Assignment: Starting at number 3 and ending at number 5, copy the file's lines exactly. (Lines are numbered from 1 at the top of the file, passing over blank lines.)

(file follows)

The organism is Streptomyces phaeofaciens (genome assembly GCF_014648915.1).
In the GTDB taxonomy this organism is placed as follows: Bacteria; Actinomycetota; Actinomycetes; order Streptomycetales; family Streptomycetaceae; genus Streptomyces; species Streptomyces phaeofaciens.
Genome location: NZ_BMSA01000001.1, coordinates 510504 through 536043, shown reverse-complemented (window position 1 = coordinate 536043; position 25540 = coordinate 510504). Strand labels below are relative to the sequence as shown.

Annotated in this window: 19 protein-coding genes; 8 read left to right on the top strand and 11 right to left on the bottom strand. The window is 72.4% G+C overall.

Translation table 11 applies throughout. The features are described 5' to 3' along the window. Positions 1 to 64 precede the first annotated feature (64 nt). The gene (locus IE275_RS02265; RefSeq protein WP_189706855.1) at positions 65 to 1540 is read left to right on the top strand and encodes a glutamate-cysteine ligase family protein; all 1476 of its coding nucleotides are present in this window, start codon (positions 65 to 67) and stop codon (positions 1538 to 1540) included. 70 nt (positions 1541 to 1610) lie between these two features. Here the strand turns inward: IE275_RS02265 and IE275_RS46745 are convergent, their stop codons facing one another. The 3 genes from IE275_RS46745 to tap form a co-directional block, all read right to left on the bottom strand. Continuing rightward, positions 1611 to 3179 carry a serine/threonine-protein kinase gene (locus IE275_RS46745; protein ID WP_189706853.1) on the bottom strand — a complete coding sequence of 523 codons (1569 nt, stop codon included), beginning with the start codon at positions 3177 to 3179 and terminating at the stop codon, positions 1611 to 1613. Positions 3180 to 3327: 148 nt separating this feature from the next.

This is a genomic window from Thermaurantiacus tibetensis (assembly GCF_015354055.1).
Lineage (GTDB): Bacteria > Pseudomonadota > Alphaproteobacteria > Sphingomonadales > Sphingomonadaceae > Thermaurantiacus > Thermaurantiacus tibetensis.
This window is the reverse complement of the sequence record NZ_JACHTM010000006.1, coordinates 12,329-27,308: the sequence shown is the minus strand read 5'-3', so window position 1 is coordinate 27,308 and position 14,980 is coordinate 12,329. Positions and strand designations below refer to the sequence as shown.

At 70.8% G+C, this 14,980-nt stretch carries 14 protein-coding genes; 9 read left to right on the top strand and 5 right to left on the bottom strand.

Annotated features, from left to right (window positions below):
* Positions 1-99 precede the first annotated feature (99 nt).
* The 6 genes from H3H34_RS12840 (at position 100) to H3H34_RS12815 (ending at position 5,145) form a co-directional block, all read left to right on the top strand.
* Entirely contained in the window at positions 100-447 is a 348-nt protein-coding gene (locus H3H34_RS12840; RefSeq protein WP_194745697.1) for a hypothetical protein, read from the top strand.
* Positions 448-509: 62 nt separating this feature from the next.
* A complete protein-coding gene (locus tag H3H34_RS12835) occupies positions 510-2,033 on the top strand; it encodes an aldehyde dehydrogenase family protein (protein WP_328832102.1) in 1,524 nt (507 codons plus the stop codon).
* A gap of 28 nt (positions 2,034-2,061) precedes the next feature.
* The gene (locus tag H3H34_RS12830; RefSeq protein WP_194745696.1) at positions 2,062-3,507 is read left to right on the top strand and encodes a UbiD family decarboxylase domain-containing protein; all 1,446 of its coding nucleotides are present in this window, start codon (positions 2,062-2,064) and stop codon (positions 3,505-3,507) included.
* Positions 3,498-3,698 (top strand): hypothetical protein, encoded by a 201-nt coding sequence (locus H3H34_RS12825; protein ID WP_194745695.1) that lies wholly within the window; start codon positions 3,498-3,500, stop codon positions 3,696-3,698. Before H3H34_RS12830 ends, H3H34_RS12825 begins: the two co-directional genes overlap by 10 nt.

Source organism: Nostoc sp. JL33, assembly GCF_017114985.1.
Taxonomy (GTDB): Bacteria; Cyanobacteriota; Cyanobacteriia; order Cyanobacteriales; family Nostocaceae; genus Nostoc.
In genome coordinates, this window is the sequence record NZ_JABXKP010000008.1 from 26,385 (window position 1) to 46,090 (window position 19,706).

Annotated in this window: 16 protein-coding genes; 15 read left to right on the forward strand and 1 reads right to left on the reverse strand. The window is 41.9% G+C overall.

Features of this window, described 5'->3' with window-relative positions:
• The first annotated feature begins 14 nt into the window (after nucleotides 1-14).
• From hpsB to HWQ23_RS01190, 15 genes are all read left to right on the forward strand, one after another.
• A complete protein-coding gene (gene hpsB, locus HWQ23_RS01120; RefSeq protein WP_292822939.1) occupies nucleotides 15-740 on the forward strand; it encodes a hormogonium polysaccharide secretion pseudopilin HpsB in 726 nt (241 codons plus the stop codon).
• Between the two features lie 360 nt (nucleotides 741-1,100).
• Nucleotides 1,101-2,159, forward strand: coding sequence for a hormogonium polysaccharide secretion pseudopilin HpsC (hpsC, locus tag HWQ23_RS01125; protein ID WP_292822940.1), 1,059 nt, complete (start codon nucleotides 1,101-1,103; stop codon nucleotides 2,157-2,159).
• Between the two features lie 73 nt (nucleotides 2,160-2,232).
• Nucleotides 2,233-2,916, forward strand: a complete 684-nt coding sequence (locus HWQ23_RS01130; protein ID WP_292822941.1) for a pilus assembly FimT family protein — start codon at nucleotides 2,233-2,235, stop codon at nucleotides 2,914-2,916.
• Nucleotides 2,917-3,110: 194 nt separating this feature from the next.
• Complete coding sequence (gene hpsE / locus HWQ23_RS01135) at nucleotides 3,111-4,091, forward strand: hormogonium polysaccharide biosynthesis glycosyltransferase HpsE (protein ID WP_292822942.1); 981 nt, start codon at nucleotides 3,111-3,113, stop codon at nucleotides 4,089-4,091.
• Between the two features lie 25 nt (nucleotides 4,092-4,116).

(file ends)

Genome location: NZ_BMSA01000001.1, coordinates 510504 through 536043, shown reverse-complemented (window position 1 = coordinate 536043; position 25540 = coordinate 510504). Strand labels below are relative to the sequence as shown.

Annotated in this window: 19 protein-coding genes; 8 read left to right on the top strand and 11 right to left on the bottom strand. The window is 72.4% G+C overall.

Translation table 11 applies throughout. The features are described 5' to 3' along the window. Positions 1 to 64 precede the first annotated feature (64 nt). The gene (locus IE275_RS02265; RefSeq protein WP_189706855.1) at positions 65 to 1540 is read left to right on the top strand and encodes a glutamate-cysteine ligase family protein; all 1476 of its coding nucleotides are present in this window, start codon (positions 65 to 67) and stop codon (positions 1538 to 1540) included. 70 nt (positions 1541 to 1610) lie between these two features. Here the strand turns inward: IE275_RS02265 and IE275_RS46745 are convergent, their stop codons facing one another. The 3 genes from IE275_RS46745 to tap form a co-directional block, all read right to left on the bottom strand. Continuing rightward, positions 1611 to 3179 carry a serine/threonine-protein kinase gene (locus IE275_RS46745; protein ID WP_189706853.1) on the bottom strand — a complete coding sequence of 523 codons (1569 nt, stop codon included), beginning with the start codon at positions 3177 to 3179 and terminating at the stop codon, positions 1611 to 1613. Positions 3180 to 3327: 148 nt separating this feature from the next.